The operator said its new service would deliver all the traditional office phone system call features and quality, delivered via a BT Business internet connection, to provide a more flexible and future-proofed offering.
The system includes features such as intelligent call handling, conferencing, recording, desktop-sharing, softphones and smartphone integration.
The service will have three licence options: Basic, the entry-level functional service; Connect, for office-based firms with more demands than simply calling; and Collaborate, for firms with mobile or home workers that want to be able to use features such as audio-conferencing.
Users will receive an IP phone and a BT call plan designed to be shared among multiple users, with minutes to be purchased at the company level. All calls made using the system will run over BT Business’ network, said BT.
Buyers will be able to manage their service through an online portal, allowing companies to tailor and manage their own requirements, and perform a number of self-service functions, including licence management, adding and removing users, and setting call preferences without the need for BT to dispatch engineers.
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BT said that, because the services are hosted, this should bring further savings for users by eliminating the need for elaborate maintenance contracts.
Graham Sutherland, BT Business CEO, said that 60% of SMEs in the UK were already using cloud-based applications to some degree, so the introduction of a cloud-based telephony offering could be seen as a natural step for a lot of the firm’s customers.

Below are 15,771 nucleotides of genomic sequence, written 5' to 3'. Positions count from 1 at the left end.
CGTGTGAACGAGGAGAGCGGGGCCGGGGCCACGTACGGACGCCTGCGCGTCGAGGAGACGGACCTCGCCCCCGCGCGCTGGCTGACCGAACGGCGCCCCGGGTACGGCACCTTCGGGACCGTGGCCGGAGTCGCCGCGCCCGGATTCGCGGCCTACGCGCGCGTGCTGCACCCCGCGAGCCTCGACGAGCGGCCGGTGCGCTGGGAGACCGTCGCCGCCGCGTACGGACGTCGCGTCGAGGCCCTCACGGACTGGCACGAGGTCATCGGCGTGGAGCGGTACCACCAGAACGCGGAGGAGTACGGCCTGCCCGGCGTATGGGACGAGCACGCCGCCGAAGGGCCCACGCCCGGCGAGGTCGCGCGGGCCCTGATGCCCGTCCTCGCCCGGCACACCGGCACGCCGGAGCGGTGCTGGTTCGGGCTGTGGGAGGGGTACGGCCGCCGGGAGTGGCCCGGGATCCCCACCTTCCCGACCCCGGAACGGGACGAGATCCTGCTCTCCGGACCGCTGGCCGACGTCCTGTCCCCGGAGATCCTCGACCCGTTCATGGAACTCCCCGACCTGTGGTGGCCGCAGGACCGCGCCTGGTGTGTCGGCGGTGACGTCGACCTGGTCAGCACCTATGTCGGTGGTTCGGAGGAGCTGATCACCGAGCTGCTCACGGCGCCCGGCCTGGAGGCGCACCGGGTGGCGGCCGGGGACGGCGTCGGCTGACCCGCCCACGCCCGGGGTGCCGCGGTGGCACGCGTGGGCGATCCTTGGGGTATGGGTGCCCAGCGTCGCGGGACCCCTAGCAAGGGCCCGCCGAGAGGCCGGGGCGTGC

“BT Cloud Voice is a highly reliable and flexible business communications system and future-proofed solution for SMEs,” he said. “There are no initial hardware costs or engineer visits, and calling plans can be easily shared across the business.
“Our customers expect great value and high-quality products and BT Cloud Voice delivers on both counts,” said Sutherland.
In August, BT Business launched a range of plans aimed at SMEs including free 4G access and unlimited Wi-Fi.
Its latest product launch comes hot on the heels of a number of new communications offerings pitched at the smaller end of the market, and a government drive to encourage small businesses to apply for grants to upgrade their broadband.
Last week TalkTalk Business launched an SME-focused business broadband package that it claimed could save users close to £1,000 when compared to some equivalent BT services.
Virgin Media Business also unveiled a service for small businesses, saying that UK businesses were at risk of losing out to international competition if they scrimped on their communications budget, and courted entrepreneurs by running a fleet of free taxis around major cities and floating its CEO, Peter Kelly, down the Thames in a black cab.